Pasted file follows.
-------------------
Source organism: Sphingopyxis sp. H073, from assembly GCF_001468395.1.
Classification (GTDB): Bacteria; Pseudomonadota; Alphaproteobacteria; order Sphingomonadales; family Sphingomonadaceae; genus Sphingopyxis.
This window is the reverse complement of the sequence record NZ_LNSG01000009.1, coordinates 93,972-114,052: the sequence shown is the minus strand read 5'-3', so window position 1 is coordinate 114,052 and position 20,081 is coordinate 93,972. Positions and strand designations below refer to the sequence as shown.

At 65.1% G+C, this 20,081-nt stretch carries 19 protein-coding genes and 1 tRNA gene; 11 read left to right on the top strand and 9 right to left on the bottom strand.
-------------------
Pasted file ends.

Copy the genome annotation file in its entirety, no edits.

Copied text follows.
Source organism: Sphingopyxis sp. H073, from assembly GCF_001468395.1.
Classification (GTDB): Bacteria; Pseudomonadota; Alphaproteobacteria; order Sphingomonadales; family Sphingomonadaceae; genus Sphingopyxis.
This window is the reverse complement of the sequence record NZ_LNSG01000009.1, coordinates 93,972-114,052: the sequence shown is the minus strand read 5'-3', so window position 1 is coordinate 114,052 and position 20,081 is coordinate 93,972. Positions and strand designations below refer to the sequence as shown.

At 65.1% G+C, this 20,081-nt stretch carries 19 protein-coding genes and 1 tRNA gene; 11 read left to right on the top strand and 9 right to left on the bottom strand.